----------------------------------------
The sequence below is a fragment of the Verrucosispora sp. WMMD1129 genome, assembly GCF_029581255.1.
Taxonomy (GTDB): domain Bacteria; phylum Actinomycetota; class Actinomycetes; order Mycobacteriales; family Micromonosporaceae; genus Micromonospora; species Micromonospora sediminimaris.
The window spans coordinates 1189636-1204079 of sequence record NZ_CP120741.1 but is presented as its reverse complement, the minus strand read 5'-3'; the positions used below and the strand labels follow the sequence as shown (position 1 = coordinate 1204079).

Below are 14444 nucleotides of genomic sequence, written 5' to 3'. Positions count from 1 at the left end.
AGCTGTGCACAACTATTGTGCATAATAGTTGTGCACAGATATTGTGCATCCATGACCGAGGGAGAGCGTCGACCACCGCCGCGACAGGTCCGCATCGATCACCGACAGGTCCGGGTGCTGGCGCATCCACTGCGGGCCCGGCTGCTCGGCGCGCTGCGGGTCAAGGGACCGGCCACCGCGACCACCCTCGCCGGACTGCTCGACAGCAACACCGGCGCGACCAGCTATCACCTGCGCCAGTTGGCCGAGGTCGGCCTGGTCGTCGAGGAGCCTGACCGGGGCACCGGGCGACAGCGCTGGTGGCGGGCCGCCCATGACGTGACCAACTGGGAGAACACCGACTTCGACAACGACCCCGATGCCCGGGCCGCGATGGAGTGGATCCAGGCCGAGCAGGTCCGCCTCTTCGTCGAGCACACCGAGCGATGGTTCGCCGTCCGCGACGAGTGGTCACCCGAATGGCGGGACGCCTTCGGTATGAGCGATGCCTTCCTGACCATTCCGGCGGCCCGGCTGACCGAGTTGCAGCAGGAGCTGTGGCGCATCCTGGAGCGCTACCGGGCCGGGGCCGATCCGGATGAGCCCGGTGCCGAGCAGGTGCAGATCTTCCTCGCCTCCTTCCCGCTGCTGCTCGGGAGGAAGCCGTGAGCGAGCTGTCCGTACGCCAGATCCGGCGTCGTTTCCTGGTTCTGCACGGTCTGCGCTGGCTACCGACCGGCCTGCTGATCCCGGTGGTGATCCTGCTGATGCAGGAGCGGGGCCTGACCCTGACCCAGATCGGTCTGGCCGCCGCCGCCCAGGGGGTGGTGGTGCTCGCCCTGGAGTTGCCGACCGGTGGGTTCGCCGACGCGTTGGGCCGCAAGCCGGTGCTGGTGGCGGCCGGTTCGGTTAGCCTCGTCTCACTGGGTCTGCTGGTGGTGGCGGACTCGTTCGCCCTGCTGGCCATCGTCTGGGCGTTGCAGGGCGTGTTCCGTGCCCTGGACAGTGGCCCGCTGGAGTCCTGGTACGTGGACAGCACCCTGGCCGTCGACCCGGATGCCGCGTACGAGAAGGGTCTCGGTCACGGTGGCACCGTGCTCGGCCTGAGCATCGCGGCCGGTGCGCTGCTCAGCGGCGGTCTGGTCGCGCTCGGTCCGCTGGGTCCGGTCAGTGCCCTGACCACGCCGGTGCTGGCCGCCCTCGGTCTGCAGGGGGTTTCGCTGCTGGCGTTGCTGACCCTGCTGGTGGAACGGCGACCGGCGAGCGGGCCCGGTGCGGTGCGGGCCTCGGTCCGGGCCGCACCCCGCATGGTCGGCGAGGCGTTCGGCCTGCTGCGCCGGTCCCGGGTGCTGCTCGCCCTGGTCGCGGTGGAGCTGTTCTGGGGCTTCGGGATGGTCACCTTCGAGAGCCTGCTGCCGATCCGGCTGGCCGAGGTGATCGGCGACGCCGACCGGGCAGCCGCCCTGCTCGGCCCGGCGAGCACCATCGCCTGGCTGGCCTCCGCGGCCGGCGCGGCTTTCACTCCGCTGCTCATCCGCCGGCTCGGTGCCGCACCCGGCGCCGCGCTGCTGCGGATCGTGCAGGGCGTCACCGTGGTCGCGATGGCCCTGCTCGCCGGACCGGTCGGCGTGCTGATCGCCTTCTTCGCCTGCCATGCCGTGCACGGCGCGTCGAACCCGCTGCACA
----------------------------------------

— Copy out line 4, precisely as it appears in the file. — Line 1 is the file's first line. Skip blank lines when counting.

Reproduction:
Below are 14444 nucleotides of genomic sequence, written 5' to 3'. Positions count from 1 at the left end.